Monday, November 24, 2014

Amazon Web Services Part 3: EC2 Container Service


At the AWS Re:Invent conference, Amazon announced a new feature "EC2 Container Service" - ECS

Wait, if my compute instance is Linux based, I can install Docker on that instance what does this new feature do for me?  In fact user can create and manage Docker containers in AWS Elastic Beanstalk.

If we look into this we can find that this new feature is also described as "Container Management for the AWS Cloud".  Deploying container on the cloud is easy but this is exactly why we need a management system to keep thing under control and to provide additional benefits for customers deploying container based application.  As the container technology is becoming more and more mature with the help of Docker, we need to have management tools in place.  In my opinion as with virtual machine, later on we need to have a complete monitoring and orchestration tools to provide autoscaling functionality.  And as the trend goes, policy will be defined for just like what OpenStack Congress does.

On November 13, 2014, I blogged about Docket in OpenStack and Heat is used to manage containers.  Both Google and Microsoft uses the open source Kubernetes to manage containers in their respective cloud offering.

ECS Benefits
During the product announce at the AWS Re:Invent conference keynote, there is a slide to show the benefits of this new EC2 Container Service:
image source: http://blog.docker.com/media/ec2.png
If you cannot see the image, the 4 benefits are:

  • Native Docker support for AWS customers
  • Significantly easier to manage Docker apps
  • Integrated with Docker Hub
  • Enable app portability
ECS Terminologies
On the Amazon blog Jeff Barr (@jeffbarr) has an article that has a list of terminologies to help us understand EC2 Container Service:

  • Cluster - A cluster is a pool of EC2 instances in a particular AWS Region, all managed by EC2 Container Service. One cluster can contain multiple instance types and sizes, and can reside within one or more Availability Zones.
  • Scheduler - A scheduler is associated with each cluster. The scheduler is responsible for making good use of the resources in the cluster by assigning containers to instances in a way that respects any placement constraints and simultaneously drives as much parallelism as possible, while also aiming for high availability.
  • Container - A container is a packaged (or "Dockerized," as the cool kids like to say) application component. Each EC2 instance in a cluster can serve as a host to one or more containers.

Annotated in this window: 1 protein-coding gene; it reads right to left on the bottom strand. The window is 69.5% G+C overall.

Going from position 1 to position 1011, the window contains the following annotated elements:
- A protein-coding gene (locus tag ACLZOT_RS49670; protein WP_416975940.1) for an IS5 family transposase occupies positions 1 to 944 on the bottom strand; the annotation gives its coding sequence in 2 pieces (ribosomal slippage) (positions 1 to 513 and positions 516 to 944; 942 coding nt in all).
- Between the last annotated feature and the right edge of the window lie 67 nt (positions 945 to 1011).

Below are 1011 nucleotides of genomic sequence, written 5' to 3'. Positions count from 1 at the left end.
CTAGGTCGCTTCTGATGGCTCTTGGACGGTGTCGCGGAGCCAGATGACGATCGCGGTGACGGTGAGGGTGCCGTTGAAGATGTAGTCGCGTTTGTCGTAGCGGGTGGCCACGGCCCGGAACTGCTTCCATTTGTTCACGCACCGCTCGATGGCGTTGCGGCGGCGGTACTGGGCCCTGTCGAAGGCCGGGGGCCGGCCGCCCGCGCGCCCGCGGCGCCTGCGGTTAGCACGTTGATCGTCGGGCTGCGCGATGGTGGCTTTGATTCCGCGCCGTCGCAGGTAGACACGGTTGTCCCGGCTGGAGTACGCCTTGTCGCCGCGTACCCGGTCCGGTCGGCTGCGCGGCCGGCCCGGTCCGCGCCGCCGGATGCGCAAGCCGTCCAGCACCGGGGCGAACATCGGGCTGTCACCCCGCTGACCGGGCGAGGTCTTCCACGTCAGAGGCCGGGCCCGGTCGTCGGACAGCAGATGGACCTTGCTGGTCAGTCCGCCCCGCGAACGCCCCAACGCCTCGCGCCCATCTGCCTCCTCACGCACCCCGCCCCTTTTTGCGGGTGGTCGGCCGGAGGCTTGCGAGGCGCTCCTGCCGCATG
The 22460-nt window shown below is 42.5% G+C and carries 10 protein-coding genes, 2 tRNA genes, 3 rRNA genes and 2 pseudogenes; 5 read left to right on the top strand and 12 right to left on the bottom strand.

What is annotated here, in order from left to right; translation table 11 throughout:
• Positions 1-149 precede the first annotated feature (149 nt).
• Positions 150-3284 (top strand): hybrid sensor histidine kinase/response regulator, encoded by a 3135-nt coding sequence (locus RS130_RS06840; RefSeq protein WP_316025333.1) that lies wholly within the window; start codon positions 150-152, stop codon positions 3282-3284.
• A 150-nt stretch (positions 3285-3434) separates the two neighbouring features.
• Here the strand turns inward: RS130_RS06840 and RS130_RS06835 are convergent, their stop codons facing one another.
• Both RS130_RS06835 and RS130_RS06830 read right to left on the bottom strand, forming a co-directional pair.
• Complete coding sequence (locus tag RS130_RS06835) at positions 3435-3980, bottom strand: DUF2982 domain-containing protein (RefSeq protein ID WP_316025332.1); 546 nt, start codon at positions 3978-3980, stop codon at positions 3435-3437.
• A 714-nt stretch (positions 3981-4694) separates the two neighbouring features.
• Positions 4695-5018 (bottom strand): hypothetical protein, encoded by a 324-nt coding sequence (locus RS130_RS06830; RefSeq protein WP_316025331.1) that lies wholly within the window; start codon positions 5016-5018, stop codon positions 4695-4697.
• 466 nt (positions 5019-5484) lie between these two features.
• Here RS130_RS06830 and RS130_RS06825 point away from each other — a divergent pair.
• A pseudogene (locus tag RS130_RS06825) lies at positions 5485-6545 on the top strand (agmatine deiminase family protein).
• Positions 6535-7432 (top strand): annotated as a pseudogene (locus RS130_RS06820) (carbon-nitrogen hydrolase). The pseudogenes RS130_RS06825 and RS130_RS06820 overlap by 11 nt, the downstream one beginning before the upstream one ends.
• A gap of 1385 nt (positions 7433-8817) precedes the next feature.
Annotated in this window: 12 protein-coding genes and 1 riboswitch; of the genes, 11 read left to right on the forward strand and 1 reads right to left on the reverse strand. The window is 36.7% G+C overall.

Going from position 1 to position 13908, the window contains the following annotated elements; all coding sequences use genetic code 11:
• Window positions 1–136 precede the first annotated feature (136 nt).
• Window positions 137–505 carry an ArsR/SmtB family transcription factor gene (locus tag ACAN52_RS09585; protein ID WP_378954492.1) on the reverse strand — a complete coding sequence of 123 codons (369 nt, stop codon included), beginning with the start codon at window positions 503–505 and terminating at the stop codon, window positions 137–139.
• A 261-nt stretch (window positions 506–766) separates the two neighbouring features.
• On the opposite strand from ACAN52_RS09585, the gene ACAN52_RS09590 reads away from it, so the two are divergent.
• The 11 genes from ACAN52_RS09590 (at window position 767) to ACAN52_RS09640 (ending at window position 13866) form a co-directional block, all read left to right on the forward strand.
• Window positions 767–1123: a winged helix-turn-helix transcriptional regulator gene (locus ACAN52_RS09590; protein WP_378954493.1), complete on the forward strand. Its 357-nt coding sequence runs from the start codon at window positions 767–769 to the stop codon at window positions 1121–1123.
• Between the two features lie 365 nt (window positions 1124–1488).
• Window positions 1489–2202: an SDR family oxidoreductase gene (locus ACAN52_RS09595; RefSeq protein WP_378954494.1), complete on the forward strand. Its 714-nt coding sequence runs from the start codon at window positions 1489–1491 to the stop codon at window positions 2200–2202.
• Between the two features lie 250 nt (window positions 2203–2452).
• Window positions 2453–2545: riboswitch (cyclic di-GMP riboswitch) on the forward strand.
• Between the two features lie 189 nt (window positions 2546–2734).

• Task Definition - A JSON file that defines a Task as a set of containers. Fields in the file define the image for each container, convey memory and CPU requirements, and also specify the port mappings that are needed for the containers in the task to communicate with each other.
  • Task - A task is an instantiation of a Task Definition consisting of one or more containers, defined by the work that they do and their relationship to each other.
  • ECS-Enabled AMI - An Amazon Machine Image (AMI) that runs the ECS Agent and dockerd. We plan to ECS-enable the Amazon Linux AMI and are working with our partners to similarly enable their AMIs.
ECS Function

From the Amazon Web Service official web site,  EC2 Container Service is a highly scalable, high performance container management service that supports Docker containers and allow user to:

  • Easily run distributed applications on a managed cluster of Amazon EC2 instances.
  • Launch and stop container-enabled applications with simple API calls, allows you to query the state of your cluster from a centralized service, and gives you access to many familiar Amazon EC2 features like security groups, EBS volumes and IAM roles.
  • Schedule the placement of containers across your cluster based on your resource needs, isolation policies, and availability requirements.
  • Eliminates the need for you to operate your own cluster management and configuration management systems or worry about scaling your management infrastructure.
The smallest unit for EC2 Container Service to manage is a cluster.  From the terminology section about, cluster is defined as a pool of Amazon resources in an AWS Region.  When we look at the product detail of ECS, it is described as a tool for "complete visibility and control of your cluster from creating and terminating Docker containers to viewing detailed cluster state information". 

Future Direction

In my opinion, in a cloud the ability to meter and monitor is an important aspect especially for public cloud where resource is being charged.  Amazon had not announced anything on this yet in AWS Re:Invent. As of this writing this feature is still in preview status - FREE.  As the container technology in Amazon Web Services become more mature, it is very possible that it will become a paid service.  After all, the purpose of AWS is to make money. 

Another area that has potential for container technology to grow is PaaS.  Red Hat is using the container technology for it PaaS offering and I think AWS will be catching up in this area also. 

Network Function Virtualization with container is a hot topic these days but it seem AWS is not doing much in the networking area. 


Related Post:
Amazon Web Services Part 1: Do you know all of these icons?
Amazon Web Services Part 2: Security Offerings

Reference:
"Amazon EC2 Container Service (ECS) - Container Management for the AWS Cloud." Amazon EC2 Container Service (ECS) - Container Management for the AWS Cloud. N.p., n.d. Web. 17 Nov. 2014.
"AWS | Amazon EC2 Container Service." Amazon Web Services, Inc. N.p., n.d. Web. 17 Nov. 2014.

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